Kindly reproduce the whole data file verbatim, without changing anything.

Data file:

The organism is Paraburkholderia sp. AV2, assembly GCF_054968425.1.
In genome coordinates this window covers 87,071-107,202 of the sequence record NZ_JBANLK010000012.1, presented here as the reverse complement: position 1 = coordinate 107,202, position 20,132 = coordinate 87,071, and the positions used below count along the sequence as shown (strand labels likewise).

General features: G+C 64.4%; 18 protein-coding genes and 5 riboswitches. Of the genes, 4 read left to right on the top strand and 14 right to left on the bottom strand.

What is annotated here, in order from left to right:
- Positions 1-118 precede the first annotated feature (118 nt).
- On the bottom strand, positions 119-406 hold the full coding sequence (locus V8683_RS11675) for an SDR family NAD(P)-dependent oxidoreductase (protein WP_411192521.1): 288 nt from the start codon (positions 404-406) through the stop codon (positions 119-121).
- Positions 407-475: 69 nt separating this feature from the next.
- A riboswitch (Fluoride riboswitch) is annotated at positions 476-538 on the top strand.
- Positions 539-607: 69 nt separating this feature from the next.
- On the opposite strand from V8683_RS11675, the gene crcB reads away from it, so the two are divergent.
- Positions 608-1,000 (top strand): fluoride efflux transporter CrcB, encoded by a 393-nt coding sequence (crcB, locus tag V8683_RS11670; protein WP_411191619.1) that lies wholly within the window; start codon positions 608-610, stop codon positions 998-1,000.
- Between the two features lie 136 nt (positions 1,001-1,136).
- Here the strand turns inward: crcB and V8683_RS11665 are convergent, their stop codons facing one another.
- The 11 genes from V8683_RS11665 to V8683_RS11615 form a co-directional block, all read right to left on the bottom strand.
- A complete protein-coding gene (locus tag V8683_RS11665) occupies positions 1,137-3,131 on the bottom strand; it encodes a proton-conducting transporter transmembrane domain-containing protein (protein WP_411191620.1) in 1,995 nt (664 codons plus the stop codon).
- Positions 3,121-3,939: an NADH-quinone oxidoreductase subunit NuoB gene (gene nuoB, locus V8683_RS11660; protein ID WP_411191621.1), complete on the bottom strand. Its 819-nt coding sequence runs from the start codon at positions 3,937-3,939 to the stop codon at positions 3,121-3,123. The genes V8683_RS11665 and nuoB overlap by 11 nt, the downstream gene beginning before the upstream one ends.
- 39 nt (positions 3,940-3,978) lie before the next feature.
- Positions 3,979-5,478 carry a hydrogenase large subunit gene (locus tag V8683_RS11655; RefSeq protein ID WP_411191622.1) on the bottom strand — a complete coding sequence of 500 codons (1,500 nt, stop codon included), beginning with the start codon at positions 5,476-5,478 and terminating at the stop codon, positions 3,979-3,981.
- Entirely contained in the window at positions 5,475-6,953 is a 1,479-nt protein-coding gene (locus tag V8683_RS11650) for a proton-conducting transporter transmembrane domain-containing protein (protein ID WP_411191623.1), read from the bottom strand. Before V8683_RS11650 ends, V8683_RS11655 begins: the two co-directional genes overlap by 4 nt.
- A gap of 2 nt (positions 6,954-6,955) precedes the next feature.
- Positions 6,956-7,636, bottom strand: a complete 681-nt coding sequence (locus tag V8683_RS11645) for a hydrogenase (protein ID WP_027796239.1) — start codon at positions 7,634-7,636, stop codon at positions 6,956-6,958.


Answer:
The organism is Paraburkholderia sp. AV2, assembly GCF_054968425.1.
In genome coordinates this window covers 87,071-107,202 of the sequence record NZ_JBANLK010000012.1, presented here as the reverse complement: position 1 = coordinate 107,202, position 20,132 = coordinate 87,071, and the positions used below count along the sequence as shown (strand labels likewise).

General features: G+C 64.4%; 18 protein-coding genes and 5 riboswitches. Of the genes, 4 read left to right on the top strand and 14 right to left on the bottom strand.

What is annotated here, in order from left to right:
- Positions 1-118 precede the first annotated feature (118 nt).
- On the bottom strand, positions 119-406 hold the full coding sequence (locus V8683_RS11675) for an SDR family NAD(P)-dependent oxidoreductase (protein WP_411192521.1): 288 nt from the start codon (positions 404-406) through the stop codon (positions 119-121).
- Positions 407-475: 69 nt separating this feature from the next.
- A riboswitch (Fluoride riboswitch) is annotated at positions 476-538 on the top strand.
- Positions 539-607: 69 nt separating this feature from the next.
- On the opposite strand from V8683_RS11675, the gene crcB reads away from it, so the two are divergent.
- Positions 608-1,000 (top strand): fluoride efflux transporter CrcB, encoded by a 393-nt coding sequence (crcB, locus tag V8683_RS11670; protein WP_411191619.1) that lies wholly within the window; start codon positions 608-610, stop codon positions 998-1,000.
- Between the two features lie 136 nt (positions 1,001-1,136).
- Here the strand turns inward: crcB and V8683_RS11665 are convergent, their stop codons facing one another.
- The 11 genes from V8683_RS11665 to V8683_RS11615 form a co-directional block, all read right to left on the bottom strand.
- A complete protein-coding gene (locus tag V8683_RS11665) occupies positions 1,137-3,131 on the bottom strand; it encodes a proton-conducting transporter transmembrane domain-containing protein (protein WP_411191620.1) in 1,995 nt (664 codons plus the stop codon).
- Positions 3,121-3,939: an NADH-quinone oxidoreductase subunit NuoB gene (gene nuoB, locus V8683_RS11660; protein ID WP_411191621.1), complete on the bottom strand. Its 819-nt coding sequence runs from the start codon at positions 3,937-3,939 to the stop codon at positions 3,121-3,123. The genes V8683_RS11665 and nuoB overlap by 11 nt, the downstream gene beginning before the upstream one ends.
- 39 nt (positions 3,940-3,978) lie before the next feature.
- Positions 3,979-5,478 carry a hydrogenase large subunit gene (locus tag V8683_RS11655; RefSeq protein ID WP_411191622.1) on the bottom strand — a complete coding sequence of 500 codons (1,500 nt, stop codon included), beginning with the start codon at positions 5,476-5,478 and terminating at the stop codon, positions 3,979-3,981.
- Entirely contained in the window at positions 5,475-6,953 is a 1,479-nt protein-coding gene (locus tag V8683_RS11650) for a proton-conducting transporter transmembrane domain-containing protein (protein ID WP_411191623.1), read from the bottom strand. Before V8683_RS11650 ends, V8683_RS11655 begins: the two co-directional genes overlap by 4 nt.
- A gap of 2 nt (positions 6,954-6,955) precedes the next feature.
- Positions 6,956-7,636, bottom strand: a complete 681-nt coding sequence (locus tag V8683_RS11645) for a hydrogenase (protein ID WP_027796239.1) — start codon at positions 7,634-7,636, stop codon at positions 6,956-6,958.